We believe that, among other things, innovators are visionary: they imagine things that don’t yet exist. That’s part of why 3D Modeling & Printing is such a welcome member of the Galileo Summer Quest roster. By tackling an innovative technology, campers don’t just build their skills with the major’s hardware and software; they practice the core traits of an innovator and turn something intangible into a hold-in-your-hand reality.

To better understand this fascinating major, we talked to Lance Akiyama, Galileo’s science curriculum manager and the brain behind our 3D Modeling & Printing major.

Lance Akiyama

Lance Akiyama, Science Curriculum Manager @ Galileo

What do you love about this major?

This major makes 3D printing accessible to a rising 5th grader, which is one of those “we’re living in the future” moments. I love that feeling, and the faces of camper’s families when they see the cool things their kids made. 3D printing can feel like this big, complicated tech phenomenon, but we’ve found the right tools for campers so they can feel confident in what they’re doing.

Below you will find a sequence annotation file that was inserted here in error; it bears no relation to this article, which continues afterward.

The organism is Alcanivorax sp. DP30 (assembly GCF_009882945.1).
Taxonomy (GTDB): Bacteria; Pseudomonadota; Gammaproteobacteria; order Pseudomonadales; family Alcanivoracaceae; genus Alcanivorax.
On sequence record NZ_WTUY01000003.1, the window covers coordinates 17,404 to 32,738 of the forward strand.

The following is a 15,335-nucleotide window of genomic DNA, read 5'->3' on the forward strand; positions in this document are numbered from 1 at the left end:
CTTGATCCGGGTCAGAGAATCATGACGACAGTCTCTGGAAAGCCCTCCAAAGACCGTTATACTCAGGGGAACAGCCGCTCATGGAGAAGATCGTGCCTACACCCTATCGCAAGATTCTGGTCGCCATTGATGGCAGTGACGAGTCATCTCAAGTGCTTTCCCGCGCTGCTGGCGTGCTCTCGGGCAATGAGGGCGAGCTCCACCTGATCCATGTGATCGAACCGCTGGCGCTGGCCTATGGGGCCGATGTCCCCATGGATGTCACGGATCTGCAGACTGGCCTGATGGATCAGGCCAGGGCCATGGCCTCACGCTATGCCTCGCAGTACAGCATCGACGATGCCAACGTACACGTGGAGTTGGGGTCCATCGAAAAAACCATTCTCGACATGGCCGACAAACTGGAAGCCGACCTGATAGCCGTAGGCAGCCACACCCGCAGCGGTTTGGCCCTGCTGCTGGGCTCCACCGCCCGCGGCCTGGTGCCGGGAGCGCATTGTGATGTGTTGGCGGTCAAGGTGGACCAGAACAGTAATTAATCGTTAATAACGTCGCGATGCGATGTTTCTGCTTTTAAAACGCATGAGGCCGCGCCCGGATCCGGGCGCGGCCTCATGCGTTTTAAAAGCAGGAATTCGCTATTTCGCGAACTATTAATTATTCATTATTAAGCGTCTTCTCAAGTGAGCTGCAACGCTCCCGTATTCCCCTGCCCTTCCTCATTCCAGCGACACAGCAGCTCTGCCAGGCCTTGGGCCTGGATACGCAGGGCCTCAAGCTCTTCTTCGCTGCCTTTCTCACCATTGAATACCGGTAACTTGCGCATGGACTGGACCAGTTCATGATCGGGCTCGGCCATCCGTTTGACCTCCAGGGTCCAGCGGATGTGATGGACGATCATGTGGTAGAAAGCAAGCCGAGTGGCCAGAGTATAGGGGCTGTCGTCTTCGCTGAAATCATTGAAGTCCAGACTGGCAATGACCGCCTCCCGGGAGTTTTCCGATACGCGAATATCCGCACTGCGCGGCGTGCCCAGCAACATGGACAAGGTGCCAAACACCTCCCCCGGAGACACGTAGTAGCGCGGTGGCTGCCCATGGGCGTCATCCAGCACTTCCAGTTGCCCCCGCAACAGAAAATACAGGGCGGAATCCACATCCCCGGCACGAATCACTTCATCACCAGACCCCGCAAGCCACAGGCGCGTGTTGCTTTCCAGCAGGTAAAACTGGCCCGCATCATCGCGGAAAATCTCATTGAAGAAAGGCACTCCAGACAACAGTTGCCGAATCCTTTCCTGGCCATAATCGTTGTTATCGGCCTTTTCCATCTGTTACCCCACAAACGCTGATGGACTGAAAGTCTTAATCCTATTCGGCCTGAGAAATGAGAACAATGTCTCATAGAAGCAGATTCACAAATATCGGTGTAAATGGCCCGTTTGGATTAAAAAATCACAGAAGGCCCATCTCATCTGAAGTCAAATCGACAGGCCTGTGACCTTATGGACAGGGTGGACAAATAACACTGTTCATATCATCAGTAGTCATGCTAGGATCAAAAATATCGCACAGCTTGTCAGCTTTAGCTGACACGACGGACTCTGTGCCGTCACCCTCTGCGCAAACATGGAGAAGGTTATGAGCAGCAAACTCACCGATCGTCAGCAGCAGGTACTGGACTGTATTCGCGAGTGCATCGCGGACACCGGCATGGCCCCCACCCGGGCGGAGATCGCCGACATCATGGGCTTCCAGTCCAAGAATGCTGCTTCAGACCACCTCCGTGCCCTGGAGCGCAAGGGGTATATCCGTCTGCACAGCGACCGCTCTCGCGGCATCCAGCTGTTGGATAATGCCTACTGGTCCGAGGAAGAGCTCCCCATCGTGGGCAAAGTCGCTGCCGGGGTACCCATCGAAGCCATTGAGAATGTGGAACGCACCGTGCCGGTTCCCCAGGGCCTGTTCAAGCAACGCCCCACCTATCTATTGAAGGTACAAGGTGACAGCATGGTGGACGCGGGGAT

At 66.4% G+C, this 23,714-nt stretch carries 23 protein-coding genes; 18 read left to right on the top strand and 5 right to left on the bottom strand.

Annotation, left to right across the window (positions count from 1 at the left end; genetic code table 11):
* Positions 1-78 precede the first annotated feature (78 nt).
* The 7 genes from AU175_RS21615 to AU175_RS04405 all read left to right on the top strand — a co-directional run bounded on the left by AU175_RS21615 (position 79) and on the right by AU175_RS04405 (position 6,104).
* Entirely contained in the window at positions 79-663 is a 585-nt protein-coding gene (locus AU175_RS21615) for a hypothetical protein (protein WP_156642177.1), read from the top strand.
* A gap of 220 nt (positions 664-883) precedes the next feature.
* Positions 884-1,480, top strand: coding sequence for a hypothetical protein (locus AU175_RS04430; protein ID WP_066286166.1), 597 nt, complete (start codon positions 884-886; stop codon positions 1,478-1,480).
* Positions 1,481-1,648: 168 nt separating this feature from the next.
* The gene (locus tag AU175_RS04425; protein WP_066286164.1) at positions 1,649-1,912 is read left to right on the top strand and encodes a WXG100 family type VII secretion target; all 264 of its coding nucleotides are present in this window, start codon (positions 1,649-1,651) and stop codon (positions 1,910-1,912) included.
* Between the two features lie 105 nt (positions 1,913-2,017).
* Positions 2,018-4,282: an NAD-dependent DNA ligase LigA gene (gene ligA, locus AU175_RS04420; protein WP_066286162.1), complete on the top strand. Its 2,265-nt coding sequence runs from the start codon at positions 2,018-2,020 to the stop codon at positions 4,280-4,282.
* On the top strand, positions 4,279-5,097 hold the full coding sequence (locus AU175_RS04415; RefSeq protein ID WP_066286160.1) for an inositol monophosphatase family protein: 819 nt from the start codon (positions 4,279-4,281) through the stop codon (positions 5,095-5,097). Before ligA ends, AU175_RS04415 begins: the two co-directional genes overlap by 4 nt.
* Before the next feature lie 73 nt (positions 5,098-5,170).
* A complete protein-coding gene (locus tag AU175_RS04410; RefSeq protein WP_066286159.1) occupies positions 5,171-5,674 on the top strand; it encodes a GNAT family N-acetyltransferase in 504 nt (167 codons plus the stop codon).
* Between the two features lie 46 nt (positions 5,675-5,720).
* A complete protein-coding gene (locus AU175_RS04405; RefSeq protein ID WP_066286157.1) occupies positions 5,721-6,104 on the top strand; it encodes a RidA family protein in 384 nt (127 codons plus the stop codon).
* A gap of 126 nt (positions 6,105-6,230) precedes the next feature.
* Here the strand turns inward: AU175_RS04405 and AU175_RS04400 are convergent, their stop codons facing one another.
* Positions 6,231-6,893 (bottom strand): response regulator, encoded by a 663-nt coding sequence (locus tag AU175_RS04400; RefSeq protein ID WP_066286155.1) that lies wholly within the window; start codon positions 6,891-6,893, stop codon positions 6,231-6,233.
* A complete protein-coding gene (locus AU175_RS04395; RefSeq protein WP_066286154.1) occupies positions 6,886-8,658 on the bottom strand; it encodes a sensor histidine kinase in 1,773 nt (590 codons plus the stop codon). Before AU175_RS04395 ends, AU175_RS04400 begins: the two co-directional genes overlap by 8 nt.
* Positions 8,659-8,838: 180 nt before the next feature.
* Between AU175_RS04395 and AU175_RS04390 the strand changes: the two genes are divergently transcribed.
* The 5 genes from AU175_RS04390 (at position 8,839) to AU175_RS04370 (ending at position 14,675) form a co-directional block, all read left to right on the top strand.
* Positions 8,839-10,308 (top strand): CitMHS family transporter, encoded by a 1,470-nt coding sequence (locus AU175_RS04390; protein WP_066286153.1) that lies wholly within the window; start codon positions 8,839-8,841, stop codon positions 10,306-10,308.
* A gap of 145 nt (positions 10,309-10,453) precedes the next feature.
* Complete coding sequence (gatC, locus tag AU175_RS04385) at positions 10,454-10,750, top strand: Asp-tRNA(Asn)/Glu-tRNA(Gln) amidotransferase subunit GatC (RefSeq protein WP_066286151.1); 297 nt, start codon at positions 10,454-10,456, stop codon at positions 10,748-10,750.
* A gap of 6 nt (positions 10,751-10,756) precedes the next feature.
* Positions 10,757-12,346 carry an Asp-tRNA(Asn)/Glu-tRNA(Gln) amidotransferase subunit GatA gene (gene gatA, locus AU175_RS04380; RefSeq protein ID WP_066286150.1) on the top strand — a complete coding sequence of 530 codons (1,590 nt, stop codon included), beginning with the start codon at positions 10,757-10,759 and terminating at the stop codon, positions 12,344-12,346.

What will be the most exciting thing for campers? The most challenging?

It’s pure magic (or technological advancement) to transform something that was on your screen into a real, physical object within a few hours. It’s kind of mind-blowing. However, learning how to make things that will print out successfully can be tricky. Fortunately, we use a very kid-friendly program, Tinkercad, and we just revised a few of our lessons for 2018 to better support campers to understand how to create successful 3D models.

How will campers practice the Galileo Innovation Approach in this major?

This major creates ample opportunity each day at camp to put the Innovator’s Process into action. Campers generate ideas and design by sketching their ideas on paper, then create their first draft in Tinkercad.

Then they actually get to test if their 3D model looks right by printing it out! When it’s done, they evaluate what went well, and what didn’t, then redesign their 3D model and try printing it again. And of course, they get to share all their prints with their friends and family after camp.

From envisioning something that doesn’t yet exist to reflecting on what is and isn’t working in a design, Galileo Summer Quest inspires campers to trust their own vision and create change in the world. Campers don’t just learn about 3D modeling and printing—they learn to think of themselves as innovators. That impact is profound, and we can’t wait to share it with you this summer.